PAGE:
Google’s Nexus 8 may change things up. No, rumors do not suggest an ultra thin or lightweight Nexus tablet. Nor do they point to the inclusion of a microSD card slot for extended storage. What they do point to though is a change in the build material unlike anything the Nexus lineup has ever seen.

According to the latest credible rumors, the Nexus 8 will sport a brand new aluminum design. Rather than the lightweight plastic matte material found on the Nexus 5 and 7, the new Nexus 8 will reportedly have a zero-gap aluminum unibody design similar to the one found on the HTC One M8. The render below from Android Police offers a glimpse at what the Nexus 8 could look like.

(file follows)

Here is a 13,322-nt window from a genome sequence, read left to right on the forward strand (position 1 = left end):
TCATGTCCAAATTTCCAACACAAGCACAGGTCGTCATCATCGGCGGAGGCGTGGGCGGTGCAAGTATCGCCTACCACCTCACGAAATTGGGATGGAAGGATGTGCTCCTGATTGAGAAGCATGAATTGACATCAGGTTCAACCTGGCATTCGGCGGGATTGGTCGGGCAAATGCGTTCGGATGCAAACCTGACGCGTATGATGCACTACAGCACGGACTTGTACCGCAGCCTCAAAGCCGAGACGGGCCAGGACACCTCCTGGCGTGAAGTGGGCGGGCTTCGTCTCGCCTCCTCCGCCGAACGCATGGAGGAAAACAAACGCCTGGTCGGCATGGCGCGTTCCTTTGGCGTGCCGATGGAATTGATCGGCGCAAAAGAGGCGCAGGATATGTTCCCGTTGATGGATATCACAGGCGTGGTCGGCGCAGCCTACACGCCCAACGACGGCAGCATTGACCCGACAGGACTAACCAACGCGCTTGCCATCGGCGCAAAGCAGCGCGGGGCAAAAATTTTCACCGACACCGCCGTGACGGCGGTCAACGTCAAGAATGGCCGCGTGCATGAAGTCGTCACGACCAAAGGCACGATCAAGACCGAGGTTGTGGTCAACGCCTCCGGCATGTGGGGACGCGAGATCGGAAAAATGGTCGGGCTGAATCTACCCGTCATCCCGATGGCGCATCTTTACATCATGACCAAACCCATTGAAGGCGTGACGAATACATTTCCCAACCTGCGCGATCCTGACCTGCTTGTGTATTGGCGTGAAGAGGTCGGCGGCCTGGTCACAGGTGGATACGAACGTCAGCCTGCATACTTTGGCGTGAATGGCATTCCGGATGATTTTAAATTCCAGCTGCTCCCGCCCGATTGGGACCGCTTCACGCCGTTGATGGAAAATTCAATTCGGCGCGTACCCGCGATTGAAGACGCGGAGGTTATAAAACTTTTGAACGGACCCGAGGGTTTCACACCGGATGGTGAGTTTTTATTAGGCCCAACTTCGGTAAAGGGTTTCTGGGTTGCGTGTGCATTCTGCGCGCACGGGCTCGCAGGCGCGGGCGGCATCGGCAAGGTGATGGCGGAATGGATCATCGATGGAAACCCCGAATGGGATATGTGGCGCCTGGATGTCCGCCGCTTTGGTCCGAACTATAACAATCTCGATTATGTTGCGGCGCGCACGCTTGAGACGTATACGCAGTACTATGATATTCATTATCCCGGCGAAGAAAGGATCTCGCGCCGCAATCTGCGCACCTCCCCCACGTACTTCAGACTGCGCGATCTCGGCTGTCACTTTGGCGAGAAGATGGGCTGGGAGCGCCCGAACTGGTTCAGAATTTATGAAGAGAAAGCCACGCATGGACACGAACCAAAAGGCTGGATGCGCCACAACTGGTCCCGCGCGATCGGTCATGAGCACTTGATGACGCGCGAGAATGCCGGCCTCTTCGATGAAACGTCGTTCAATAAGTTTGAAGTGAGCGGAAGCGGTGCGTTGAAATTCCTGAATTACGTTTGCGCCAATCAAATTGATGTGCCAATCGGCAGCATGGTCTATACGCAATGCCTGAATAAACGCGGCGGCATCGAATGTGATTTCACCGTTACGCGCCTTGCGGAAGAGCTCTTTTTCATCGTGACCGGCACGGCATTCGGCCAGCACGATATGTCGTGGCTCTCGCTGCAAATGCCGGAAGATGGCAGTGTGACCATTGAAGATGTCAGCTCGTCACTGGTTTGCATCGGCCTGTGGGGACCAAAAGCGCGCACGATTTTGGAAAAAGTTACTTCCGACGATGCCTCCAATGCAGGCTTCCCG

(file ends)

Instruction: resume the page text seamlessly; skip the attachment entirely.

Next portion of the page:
The Nexus 8 will supposedly measure 8.91″ x 5.98″ x 0.31″ and weigh in and around 418 grams. The LTE model will reportedly be a tad bit heavier and check in around 427 grams. That’s a lot heavier than the plastic Nexus 7 and a lot heavier than the iPad mini which weighs just 341 grams. It is, however, thinner than last year’s Nexus 7.

Nexus 8 render based on rumors.

Nexus 8 render based on rumors.

That’s not all either. The Nexus 8′s design will reportedly come with front-facing speakers, a hallmark of the HTC One, and a feature that will provide better quality audio for movies, gaming and more. This is another feature that we saw appear on a mysterious render found on Google’s website.

The middle device could look similar to the Nexus 8.

The middle device could look similar to the Nexus 8.

Design could be one of the key differences between the two as Google looks to better compete with Apple’s higher-end tablets, both of which sport brushed aluminum designs.